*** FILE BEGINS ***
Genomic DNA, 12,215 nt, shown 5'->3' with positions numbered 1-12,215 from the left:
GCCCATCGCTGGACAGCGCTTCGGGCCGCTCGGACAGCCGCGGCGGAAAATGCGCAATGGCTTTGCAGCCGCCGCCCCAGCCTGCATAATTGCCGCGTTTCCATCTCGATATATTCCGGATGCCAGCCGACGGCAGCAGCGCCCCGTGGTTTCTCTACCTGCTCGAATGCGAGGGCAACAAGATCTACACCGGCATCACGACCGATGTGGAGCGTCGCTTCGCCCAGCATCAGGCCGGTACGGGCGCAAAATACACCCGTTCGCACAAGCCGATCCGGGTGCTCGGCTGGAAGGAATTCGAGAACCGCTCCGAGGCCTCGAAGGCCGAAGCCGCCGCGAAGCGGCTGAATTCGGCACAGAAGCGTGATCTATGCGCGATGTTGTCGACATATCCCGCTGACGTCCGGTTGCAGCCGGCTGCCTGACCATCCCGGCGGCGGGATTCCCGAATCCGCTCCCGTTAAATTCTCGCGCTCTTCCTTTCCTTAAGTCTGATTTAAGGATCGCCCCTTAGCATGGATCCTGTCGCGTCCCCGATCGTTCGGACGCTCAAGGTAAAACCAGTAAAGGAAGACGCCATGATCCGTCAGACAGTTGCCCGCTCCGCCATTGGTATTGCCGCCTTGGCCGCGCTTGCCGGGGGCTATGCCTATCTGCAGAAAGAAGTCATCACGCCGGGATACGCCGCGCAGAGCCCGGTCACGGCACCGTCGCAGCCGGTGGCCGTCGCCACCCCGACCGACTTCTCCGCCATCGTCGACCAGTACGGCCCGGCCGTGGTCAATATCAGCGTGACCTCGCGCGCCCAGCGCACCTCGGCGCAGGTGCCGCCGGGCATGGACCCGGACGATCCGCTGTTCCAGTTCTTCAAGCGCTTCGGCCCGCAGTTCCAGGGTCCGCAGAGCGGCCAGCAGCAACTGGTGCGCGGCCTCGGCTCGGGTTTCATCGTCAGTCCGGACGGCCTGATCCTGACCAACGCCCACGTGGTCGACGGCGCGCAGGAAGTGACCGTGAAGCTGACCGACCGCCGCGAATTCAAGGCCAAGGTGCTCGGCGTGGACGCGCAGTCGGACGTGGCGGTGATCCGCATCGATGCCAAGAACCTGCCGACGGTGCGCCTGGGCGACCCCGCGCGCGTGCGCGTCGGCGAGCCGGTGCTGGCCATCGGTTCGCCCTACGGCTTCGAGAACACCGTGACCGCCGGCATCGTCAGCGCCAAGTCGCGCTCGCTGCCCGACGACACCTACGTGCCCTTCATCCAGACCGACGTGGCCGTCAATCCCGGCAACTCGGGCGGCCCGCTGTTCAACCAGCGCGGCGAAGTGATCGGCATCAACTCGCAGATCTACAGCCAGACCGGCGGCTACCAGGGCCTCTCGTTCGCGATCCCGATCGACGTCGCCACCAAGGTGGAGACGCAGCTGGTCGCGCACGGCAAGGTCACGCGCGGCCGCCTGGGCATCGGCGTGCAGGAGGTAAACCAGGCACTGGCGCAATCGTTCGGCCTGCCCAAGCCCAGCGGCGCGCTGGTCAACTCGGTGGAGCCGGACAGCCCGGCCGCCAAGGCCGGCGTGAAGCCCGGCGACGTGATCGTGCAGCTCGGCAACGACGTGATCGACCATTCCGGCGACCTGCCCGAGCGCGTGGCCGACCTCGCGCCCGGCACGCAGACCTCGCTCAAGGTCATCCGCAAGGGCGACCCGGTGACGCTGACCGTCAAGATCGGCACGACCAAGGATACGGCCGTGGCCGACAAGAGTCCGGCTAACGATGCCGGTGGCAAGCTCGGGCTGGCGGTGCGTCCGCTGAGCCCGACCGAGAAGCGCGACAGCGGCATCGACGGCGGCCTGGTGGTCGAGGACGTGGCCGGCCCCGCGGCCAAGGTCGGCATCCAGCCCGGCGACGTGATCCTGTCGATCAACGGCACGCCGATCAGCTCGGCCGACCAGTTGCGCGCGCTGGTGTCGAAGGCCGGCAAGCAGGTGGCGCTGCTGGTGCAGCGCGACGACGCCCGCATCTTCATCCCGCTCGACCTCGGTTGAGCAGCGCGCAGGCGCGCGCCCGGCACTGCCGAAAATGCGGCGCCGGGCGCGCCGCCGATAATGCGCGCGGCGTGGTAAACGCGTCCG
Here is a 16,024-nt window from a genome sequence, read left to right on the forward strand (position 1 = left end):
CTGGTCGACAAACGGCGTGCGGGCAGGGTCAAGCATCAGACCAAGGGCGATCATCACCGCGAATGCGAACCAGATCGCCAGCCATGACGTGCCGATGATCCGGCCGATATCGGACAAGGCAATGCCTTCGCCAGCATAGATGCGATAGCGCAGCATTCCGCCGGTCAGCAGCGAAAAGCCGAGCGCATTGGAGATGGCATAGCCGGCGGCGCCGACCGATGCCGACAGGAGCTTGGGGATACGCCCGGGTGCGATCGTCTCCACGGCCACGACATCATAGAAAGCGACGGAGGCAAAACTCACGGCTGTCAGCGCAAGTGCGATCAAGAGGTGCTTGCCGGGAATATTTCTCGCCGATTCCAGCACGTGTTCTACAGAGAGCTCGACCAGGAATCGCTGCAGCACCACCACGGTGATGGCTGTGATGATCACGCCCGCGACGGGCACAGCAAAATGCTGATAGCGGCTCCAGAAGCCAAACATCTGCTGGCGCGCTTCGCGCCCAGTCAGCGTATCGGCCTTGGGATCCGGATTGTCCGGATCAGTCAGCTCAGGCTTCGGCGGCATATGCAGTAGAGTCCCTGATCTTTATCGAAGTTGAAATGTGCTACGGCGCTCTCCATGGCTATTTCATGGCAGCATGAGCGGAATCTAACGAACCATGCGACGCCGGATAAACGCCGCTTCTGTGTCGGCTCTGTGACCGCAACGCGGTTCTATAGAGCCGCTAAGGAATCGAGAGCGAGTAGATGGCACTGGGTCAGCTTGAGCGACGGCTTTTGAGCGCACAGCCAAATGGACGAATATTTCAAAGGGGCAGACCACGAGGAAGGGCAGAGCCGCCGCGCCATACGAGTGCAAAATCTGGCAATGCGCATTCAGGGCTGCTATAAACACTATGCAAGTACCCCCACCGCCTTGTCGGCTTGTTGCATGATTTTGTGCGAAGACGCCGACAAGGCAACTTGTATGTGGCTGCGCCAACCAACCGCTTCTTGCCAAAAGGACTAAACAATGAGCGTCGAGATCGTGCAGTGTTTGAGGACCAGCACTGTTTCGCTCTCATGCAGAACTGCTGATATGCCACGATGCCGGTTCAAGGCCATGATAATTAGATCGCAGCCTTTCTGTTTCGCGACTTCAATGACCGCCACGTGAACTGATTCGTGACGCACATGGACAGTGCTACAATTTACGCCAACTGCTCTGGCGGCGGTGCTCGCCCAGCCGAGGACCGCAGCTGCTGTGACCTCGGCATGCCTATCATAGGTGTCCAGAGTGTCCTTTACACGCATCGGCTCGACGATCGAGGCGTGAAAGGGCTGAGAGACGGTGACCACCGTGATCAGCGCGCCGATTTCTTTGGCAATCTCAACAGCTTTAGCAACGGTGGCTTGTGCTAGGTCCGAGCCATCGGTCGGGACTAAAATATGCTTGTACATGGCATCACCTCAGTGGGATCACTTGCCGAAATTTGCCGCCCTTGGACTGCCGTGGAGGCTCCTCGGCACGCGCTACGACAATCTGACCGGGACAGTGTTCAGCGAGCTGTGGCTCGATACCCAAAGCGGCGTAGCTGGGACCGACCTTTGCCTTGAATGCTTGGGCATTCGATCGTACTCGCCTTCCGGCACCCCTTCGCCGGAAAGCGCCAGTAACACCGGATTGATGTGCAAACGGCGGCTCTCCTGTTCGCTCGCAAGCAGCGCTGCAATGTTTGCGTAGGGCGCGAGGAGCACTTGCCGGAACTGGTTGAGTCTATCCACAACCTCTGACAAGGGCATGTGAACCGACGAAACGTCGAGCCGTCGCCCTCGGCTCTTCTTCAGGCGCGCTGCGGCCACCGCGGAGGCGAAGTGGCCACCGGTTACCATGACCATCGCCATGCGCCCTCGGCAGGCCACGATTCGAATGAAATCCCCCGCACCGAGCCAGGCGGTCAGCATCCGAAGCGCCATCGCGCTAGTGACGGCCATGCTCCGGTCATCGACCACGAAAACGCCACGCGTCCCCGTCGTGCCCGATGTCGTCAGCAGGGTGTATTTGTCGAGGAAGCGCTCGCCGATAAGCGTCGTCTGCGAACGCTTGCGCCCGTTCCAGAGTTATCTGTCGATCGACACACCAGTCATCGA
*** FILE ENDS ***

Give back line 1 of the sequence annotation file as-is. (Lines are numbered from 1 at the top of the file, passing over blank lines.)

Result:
Genomic DNA, 12,215 nt, shown 5'->3' with positions numbered 1-12,215 from the left: